Parliament rejects 2022 Budget

Parliament rejects 2022 Budget

Parliament, for the first time in the fourth Republic, has rejected the Budget Statement and Economic Policy of government for the 2022 financial year which was presented to the House on Wednesday, November 17, 2021 by the Finance Minister, Ken Ofori-Atta.

This comes following divided opinions from the majority and minority caucuses on some of the policies stated in the budget especially the newly introduced levy, Electronic Levy (E-Levy).

This compelled the Finance Minister, who was present in the house, to pray the house’s permission for some time to engage leadership of both the minority and majority before the question is put to the house for approval or rejection.

“In listening to both the majority and minority, it is clear that there are great divisions on where we want to go as a nation. I have heard the passion with which the minority leader engaged us, and I have also listened throughout the past 10 days, what have been said in the media. We have also equally heard what we, the majority believe in.

My prayer to you Mr. Speaker, is to enable me to engage with the minority, extended caucus, leadership, and also the majority before the question is put to vote. It is important that we leave this house as a people with one language. So, I implore you Mr. Speaker, to give me the opportunity to further engage our people on the minority as Ghanaians always would, so that we can go forth in tandem together with one language,” the Finance Minister prayed.

The House subsequently rejected the minister’s prayer, and also voted against the motion for the approval of the budget, in the absence of the majority group who staged a walk out form the house.

Presenting a concluding remark on the budget debate prior to the rejection, the Minority Leader, Haruna Iddrisu maintained his caucus’ stance on the disapproval of the newly proposed Electronic Transaction Levy (E-Levy) introduced in the 2022 budget.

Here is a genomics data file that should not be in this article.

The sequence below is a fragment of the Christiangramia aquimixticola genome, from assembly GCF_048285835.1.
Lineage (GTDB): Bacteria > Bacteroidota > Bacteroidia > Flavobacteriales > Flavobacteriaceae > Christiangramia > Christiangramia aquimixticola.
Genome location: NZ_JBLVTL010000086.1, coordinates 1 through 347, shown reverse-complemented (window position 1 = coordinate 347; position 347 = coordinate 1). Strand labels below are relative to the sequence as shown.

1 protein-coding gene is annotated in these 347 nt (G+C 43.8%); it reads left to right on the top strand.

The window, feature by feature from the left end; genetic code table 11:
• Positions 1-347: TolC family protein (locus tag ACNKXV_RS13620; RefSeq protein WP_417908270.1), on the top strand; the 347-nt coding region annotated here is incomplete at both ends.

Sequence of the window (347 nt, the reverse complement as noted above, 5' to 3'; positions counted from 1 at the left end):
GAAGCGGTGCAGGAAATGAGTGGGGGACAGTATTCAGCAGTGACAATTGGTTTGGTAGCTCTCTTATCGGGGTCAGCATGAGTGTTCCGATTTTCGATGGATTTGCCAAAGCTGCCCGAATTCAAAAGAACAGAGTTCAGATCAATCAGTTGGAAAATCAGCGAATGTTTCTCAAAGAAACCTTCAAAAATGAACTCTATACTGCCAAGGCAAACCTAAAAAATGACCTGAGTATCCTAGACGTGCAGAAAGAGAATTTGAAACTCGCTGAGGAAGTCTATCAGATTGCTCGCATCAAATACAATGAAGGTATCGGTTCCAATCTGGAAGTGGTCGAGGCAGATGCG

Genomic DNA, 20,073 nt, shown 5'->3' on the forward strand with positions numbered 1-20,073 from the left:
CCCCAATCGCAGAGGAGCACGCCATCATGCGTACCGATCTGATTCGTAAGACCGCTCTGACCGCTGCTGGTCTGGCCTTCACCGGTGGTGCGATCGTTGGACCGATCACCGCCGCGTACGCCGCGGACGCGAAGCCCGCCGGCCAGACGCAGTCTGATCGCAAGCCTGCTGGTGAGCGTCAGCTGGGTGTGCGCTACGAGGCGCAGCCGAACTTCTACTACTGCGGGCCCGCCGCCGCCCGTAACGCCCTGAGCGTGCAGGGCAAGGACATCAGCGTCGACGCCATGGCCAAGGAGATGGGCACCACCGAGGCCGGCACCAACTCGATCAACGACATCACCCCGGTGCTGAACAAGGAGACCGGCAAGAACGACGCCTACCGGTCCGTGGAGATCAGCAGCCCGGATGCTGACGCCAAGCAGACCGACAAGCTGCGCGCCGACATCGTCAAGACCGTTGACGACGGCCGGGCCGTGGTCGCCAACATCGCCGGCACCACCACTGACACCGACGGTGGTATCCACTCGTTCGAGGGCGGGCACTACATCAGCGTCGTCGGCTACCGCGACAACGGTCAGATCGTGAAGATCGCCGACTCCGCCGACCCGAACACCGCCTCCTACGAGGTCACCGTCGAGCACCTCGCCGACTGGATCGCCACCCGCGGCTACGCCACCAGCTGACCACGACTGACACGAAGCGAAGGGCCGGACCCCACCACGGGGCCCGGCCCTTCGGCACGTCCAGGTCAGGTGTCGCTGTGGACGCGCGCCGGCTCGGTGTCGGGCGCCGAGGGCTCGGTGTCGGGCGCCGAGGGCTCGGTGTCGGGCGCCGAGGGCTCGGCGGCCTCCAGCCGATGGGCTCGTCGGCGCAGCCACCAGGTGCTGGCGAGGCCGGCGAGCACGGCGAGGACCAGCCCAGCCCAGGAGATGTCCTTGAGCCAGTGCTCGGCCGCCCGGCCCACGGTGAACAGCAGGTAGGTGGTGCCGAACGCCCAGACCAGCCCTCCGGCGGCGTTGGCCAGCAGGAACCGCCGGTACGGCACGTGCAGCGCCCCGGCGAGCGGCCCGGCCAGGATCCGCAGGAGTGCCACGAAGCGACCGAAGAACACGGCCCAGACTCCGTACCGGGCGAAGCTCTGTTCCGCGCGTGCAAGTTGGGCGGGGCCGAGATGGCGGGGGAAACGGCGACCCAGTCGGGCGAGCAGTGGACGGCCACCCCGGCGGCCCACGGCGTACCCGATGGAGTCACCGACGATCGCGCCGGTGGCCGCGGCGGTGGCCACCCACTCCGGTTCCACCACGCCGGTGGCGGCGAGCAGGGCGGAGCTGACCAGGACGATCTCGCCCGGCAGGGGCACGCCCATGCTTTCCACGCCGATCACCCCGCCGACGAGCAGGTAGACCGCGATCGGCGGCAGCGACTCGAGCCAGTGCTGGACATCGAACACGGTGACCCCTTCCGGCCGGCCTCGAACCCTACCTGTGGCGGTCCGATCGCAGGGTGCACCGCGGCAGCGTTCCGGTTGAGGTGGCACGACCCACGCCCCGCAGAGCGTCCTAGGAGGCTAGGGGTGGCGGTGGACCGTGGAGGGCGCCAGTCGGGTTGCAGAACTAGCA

Among other concerns raised regarding some of the policies contained in the budget, he stated that the E-levy particularly, “turn the country backwards,” by affecting small businesses and individuals as well.

“We want to stand united, collectively, that we are against the introduction of e-levy on electronic payments and transactions, and we will not support this budget if that is not withdrawn for revision and further discussions with stakeholder. MoMo tax will affect poor ordinary Ghanaians and therefore, it should be suspended and shelved”, the minority leader said.

He further accused government of being opportunistic by taxing mobile money transactions, because data has shown that digital transactions in the country grew astronomically in 2020, compared to the previous year.

According to him, the sharp rise recorded last year is due to the COVID-19 pandemic which discouraged person-person dealings.

As a means of expanding the tax net, the Finance Minister in the 2022 Budget, announced a 1.75 percent levy on all electronic transactions in the country, covering mobile money payments, bank transfers, merchant payments, and remittances.

“To better understand the nature of the transactions being undertaken on digital platforms, a survey across the country was recently undertaken. The preliminary result from this survey confirms that digital transactions have become the ‘primary’ tool in recent times for the payment for goods and services as well as for transfers and remittances locally, and in some cases, abroad. The survey also showed that digital transactions have far surpassed cash and cheques as the preferred medium for transactions.

Data from the Bank of Ghana also confirmed growing trend in online selling. The data showed that between February 2020 and February 2021 alone, Ghana saw an increase of over 120 percent in the value of digital transactions compared to 44 percent for the period February 2019 to February 2020.

The total value of transactions for 2020 was estimated to be over GH¢500 billion compared to GH¢257 billion in 2019 and GH¢78 billion in 2016 (just five years ago) while total mobile money subscribers and active mobile money users have grown,” the budget statement noted.

Meanwhile, Mr. Ofori-Atta also reminded the house that the country is at a crucial point, a situation that necessitated government’s proposals in the budget to establish a sustainable entrepreneurial nation, ensuring fiscal consolidation and job creation. “So, there are three main things that we are trying to tackle; the issue of debt, the issue of employment, and the issue of infrastructure through gathering revenues,” he added.

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